Each winter, we wait to hear the words "the storm door is open". What this means is that the jet stream, which brings weather systems across the pacific toward North America, has dropped far enough south that the moisture it contains streams over California instead of over the Pacific Northwest. If we're really lucky, we start hearing terms like "Pineapple Express", which means that the more southerly flow of the jet stream has drawn a plume of tropical moisture up from the warm waters around Hawaii, supercharging the air currents as they pass over the California coast.
If you take a look at the most recent water vapor map from NOAA (or, even better, view the animations on the always fascinating NOAA Web site), you'll see that the storm door is open, and the Pineapple Express is barreling into California as we speak:
The rainfall we're expecting just over the next two days should have a measurable impact on our annual totals and on our local drought. Also from the National Weather Service (in this case, their Twitter feed), the 48-hour rainfall predictions:
It's encouraging that this rain is going to stretch across all of California, unlike a couple of recent storms that have mostly hit in the north.
And, even better, this is just one of a series of storms that are lined up across the Pacific, which the southerly jet stream is poised to aim at us in sequence. After this storm (3-4 inches predicted) we're forecast for another inch or two on Monday, another decent storm Wednesday, and a third next weekend. If all goes as planned, we'll have accumulated somewhere around 15 inches of rain by the end of the month, which would give us a huge head-start toward the wet winter we've all been hoping for.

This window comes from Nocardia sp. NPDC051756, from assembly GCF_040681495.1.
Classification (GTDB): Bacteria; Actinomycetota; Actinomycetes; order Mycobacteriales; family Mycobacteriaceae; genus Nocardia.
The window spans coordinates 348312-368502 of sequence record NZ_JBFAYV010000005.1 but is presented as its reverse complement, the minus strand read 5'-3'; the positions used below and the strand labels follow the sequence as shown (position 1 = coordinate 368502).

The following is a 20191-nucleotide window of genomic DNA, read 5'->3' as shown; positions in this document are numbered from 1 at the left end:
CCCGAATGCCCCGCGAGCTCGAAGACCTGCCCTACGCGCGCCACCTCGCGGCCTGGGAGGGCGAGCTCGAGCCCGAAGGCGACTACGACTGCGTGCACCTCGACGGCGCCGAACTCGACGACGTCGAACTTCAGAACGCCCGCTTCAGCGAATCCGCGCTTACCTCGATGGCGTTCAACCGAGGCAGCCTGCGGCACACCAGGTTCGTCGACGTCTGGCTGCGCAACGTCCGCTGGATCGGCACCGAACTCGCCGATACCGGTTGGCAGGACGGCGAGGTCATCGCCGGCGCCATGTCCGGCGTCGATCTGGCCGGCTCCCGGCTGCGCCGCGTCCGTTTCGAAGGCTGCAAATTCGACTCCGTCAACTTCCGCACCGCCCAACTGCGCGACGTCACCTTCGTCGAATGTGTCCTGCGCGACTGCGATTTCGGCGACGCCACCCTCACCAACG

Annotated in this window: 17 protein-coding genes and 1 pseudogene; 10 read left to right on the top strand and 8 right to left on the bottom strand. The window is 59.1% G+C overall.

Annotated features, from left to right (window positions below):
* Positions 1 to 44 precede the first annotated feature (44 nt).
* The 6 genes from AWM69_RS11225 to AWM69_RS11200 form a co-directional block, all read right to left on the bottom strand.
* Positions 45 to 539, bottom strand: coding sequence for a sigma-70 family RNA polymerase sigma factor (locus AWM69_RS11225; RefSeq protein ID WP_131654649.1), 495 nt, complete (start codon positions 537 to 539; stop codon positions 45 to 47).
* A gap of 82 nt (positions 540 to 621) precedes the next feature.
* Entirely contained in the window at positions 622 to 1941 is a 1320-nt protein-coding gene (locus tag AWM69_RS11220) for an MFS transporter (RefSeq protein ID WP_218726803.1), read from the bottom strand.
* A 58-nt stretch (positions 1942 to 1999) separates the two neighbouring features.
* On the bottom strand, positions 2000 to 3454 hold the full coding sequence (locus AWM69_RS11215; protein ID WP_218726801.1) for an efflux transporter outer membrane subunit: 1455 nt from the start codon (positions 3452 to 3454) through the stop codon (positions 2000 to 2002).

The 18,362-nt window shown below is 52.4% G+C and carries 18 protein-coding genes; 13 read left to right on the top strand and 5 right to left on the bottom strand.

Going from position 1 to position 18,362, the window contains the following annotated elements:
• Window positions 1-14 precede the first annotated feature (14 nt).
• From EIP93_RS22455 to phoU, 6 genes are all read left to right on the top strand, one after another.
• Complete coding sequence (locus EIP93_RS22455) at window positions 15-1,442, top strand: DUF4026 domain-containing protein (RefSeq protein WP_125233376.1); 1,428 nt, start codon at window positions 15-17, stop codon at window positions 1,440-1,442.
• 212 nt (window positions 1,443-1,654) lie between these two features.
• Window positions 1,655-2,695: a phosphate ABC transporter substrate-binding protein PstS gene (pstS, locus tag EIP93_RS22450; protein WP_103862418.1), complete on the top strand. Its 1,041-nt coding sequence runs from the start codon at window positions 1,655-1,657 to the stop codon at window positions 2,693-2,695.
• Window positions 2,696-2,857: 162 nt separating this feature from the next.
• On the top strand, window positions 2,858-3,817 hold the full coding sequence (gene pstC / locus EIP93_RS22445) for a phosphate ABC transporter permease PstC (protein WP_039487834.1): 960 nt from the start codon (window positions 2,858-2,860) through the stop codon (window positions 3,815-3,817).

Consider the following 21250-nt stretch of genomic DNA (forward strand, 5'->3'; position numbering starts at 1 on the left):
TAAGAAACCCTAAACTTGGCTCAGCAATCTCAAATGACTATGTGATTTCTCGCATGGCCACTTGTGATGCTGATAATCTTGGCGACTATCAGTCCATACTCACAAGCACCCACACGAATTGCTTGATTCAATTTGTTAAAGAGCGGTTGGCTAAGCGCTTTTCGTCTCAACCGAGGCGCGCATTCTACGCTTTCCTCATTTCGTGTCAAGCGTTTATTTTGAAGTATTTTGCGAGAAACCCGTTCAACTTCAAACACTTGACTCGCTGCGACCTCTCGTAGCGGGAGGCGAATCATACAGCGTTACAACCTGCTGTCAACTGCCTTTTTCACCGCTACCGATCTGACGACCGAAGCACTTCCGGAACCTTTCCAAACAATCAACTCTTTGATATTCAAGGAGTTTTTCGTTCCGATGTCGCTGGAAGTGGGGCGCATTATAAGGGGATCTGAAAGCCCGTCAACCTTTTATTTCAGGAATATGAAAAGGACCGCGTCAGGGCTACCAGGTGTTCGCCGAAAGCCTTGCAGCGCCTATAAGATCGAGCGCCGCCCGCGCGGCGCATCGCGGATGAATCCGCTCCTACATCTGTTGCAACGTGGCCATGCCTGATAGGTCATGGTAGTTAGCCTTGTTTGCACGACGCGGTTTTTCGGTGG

Last winter, which was one of the driest on record in California, saw an exceptionally resilient ridge of high pressure over the south Pacific. This ridge diverted the jet stream and all its associated moisture further north, soaking the Pacific Northwest and leaving California in its shadow. It wasn't until March that this broke down, at which point there just wasn't enough time for the state to make up the rainfall deficit. We feel fortunate that we did get seven inches of late-season rain; it made the difference between the 2014 vintage being very dry and it being potentially catastrophic. But that doesn't make us any less happy to hear about this particular open storm door. Bring it on.
Meanwhile, if you're interested in keeping up with what's going on here, I highly recommend you follow John Lindsey, the meteorologist for our local utility PG&E. His Twitter feed is my go-to source for local forecasts, maps and updates.